My column for the West Bend Daily News is online. Here you go:
West Bend has been enjoying something of a retail renaissance in the past few years. Unfortunately, Wisconsin’s Unfair Sales Act, A.K.A. “Minimum Markup Law,” is preventing consumers to reap the benefits of such an upsurge in competition.
Just in the last year, Kwik Trip opened in West Bend, the Shell on Paradise upgraded with a car wash and Mad Max built a shining new gas station on South Main Street. Pizza Ranch is planning a new store on Washington, Morrie’s Auto Group is planning a new Honda dealership in town and Russ Darrow is already building a new Nissan dealership. The big news last week was the opening of a huge Meijer grocery store and Pick ‘n Save is planning a major upgrade to its stores.
The natural result of so much competition is to drive the price of identical goods down for consumers. After all, if one can buy the same gallon of milk for a dollar less at Meijer than at Pick ‘n Save, why would a consumer pay more? Sure there are other factors that consumers consider like convenience, service, etc., but everything else being equal, consumers will buy from the lower cost retailer.
Sometimes, businesses will use the practice of a loss leader to attract consumers in the hope those consumers will buy other products, too. This is where a business will sell one product for a price dramatically less than their competitors and often below their cost. It is a practice that cannot be sustained over time without risking bankruptcy, but it can be used as a temporary lure for consumers.
Wisconsin’s Minimum Markup law was passed in the 1930s when Progressives held majorities in Madison to prevent just such business practices. As the preface of the law states, “The practice of selling certain items of merchandise below cost in order to attract patronage is generally a form of deceptive advertising and an unfair method of competition in commerce.”
While the Minimum Markup Law was written in an anti-capitalism spasm of socialist protectionism, the modern justifications for keeping it are essentially two-fold. First, proponents argue it protects consumers by preventing “big business” from moving into a community, selling below cost until the competition fails and then jack up prices. Second, proponents argue by guaranteeing a profit, the Minimum Markup Law protects a diversity of competition by ensuring that small retailers can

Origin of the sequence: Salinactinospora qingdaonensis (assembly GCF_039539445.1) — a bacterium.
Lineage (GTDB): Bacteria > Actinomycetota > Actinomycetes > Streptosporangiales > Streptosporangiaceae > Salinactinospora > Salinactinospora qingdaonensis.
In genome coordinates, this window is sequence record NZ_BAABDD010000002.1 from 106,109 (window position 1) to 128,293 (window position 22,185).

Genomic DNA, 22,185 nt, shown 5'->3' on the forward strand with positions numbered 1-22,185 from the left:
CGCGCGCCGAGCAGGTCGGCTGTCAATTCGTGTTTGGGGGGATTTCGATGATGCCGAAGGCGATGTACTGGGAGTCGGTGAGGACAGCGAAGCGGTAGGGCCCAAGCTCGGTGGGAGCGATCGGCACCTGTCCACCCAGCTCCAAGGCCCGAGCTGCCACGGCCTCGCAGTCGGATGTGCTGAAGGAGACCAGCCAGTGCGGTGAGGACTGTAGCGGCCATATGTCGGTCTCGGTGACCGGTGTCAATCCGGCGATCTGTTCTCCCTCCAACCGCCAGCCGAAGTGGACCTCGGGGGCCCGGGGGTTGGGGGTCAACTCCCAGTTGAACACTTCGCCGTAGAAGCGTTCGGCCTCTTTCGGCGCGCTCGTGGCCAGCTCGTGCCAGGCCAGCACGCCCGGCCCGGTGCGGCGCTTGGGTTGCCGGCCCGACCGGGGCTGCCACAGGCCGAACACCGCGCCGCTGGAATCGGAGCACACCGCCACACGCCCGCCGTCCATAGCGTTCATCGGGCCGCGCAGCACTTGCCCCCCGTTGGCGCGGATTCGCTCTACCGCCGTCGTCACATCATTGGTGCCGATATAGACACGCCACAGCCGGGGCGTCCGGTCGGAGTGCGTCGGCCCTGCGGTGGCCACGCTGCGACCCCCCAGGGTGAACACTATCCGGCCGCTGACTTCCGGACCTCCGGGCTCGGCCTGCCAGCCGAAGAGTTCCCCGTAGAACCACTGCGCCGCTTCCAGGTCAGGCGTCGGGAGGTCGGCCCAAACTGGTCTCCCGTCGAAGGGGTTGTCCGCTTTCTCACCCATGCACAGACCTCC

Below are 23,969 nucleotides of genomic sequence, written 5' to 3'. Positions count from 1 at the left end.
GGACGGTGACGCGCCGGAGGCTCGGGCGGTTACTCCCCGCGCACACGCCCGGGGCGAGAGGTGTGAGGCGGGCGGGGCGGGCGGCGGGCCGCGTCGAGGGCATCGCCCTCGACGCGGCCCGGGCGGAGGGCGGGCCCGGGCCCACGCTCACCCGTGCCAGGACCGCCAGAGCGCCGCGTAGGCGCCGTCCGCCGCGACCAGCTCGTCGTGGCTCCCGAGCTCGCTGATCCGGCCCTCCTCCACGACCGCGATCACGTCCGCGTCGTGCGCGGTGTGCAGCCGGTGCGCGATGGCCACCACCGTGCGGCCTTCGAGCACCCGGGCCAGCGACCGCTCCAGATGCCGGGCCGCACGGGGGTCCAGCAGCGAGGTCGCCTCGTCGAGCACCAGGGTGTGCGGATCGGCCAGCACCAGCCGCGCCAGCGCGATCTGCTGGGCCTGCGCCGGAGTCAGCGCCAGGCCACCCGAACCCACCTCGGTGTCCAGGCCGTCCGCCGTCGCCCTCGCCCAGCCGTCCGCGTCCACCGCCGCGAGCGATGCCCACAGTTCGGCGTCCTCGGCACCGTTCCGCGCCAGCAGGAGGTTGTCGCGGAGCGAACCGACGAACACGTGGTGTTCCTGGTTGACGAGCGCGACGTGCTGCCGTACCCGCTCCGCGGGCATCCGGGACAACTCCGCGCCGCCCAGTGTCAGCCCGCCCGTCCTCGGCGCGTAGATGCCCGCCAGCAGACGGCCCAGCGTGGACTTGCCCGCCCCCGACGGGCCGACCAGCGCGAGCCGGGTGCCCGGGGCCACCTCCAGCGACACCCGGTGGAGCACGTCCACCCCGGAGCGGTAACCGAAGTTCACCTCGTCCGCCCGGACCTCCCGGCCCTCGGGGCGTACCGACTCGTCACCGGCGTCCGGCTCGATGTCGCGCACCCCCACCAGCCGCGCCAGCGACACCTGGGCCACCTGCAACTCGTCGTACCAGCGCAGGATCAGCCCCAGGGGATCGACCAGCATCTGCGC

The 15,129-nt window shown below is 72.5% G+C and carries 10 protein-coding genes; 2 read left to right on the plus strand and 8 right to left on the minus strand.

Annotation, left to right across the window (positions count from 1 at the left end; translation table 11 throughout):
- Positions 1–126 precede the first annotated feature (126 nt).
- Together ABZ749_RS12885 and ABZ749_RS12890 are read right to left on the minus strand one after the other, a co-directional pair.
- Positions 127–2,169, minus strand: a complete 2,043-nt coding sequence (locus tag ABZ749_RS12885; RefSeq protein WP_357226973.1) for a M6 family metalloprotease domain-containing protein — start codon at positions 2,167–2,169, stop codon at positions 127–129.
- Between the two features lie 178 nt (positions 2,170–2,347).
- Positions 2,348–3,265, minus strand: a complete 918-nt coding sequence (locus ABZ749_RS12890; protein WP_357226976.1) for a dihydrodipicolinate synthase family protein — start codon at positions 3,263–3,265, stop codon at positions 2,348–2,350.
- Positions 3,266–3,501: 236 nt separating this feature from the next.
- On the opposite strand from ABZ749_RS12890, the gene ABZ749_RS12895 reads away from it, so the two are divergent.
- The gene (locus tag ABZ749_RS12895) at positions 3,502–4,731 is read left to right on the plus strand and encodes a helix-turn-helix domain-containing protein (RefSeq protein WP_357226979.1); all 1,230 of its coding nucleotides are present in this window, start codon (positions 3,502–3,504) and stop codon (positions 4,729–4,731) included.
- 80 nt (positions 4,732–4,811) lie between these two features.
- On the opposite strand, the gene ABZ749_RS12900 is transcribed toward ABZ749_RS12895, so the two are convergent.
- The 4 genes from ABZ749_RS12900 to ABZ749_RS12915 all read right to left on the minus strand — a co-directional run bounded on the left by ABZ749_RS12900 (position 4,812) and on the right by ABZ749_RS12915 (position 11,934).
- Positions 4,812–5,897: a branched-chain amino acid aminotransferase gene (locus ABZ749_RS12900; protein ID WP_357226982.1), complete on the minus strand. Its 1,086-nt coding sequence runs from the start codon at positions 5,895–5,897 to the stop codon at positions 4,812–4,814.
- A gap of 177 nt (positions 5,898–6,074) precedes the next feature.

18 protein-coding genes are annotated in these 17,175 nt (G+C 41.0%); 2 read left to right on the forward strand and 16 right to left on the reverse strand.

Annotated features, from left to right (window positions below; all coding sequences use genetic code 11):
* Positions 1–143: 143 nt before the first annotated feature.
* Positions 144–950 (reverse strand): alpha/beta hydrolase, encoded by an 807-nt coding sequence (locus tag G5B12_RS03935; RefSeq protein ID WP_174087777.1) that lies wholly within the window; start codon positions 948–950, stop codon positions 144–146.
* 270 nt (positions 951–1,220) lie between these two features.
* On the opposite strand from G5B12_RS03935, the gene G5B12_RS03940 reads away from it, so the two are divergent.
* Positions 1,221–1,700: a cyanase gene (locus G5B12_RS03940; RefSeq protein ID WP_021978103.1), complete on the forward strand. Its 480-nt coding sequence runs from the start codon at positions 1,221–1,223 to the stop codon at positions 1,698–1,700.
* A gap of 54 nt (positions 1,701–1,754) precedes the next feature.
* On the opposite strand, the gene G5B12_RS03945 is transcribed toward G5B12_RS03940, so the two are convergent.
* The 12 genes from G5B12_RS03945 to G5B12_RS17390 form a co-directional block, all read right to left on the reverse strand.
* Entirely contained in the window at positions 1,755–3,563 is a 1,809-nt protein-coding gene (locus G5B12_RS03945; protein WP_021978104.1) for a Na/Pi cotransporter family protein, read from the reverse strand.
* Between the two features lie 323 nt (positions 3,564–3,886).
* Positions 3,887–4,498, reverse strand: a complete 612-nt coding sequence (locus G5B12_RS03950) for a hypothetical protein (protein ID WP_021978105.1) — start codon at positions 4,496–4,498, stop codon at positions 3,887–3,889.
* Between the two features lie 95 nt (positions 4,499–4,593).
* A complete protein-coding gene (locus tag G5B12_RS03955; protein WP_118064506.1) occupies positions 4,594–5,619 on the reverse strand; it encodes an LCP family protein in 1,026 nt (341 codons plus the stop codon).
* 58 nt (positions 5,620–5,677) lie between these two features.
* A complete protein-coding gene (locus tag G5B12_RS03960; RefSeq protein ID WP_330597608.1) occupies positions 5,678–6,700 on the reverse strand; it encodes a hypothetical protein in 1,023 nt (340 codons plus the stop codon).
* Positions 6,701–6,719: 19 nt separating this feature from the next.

compete with larger ones.
The problem with both of those arguments is neither are true. There is no evidence of large retailers using loss leaders to bankrupt competition and then increasing prices in the long term. The reason is economies are dynamic and consumers are mobile. If Wal-Mart in West Bend, for example, were to sell all of its goods at significantly below cost for a period of time, some other retailers may go bankrupt. But as soon as Wal-Mart raised their prices, consumers could travel to a neighboring town and another store could easily move into West Bend with lower prices. Market pressures keep Wal-Mart’s prices – and other retailers’ prices – competitive.
A study recently released by the Wisconsin Institute for Law and Liberty disproves the second argument. The study was co-authored by WILL’s William Flanders and the Cato Institute’s Ike Brannon. The study looked across all 50 states. Slightly less than half of the states have a minimum markup law similar to Wisconsin’s and a few have it just for gasoline. The rest of the states have no such law.
WILL’s study found there was no statistical difference in the number of small retailers or gas stations between states with a Minimum Markup Law and those without. For all of the proponents’ rhetoric about protecting Wisconsin’s small businesses, there is no evidence that in more than 80 years Wisconsin’s Minimum Markup Law being in effect it stops anything other than Wisconsinites from getting a good deal.
Wisconsin’s Minimum Markup Law is an antiquated anti-consumer law rooted in a discredited economic theory. It does not accomplish the goals it purports to achieve and forces consumers to pay more than necessary for essential goods. It is time to repeal Wisconsin’s Minimum Markup Law once and for all.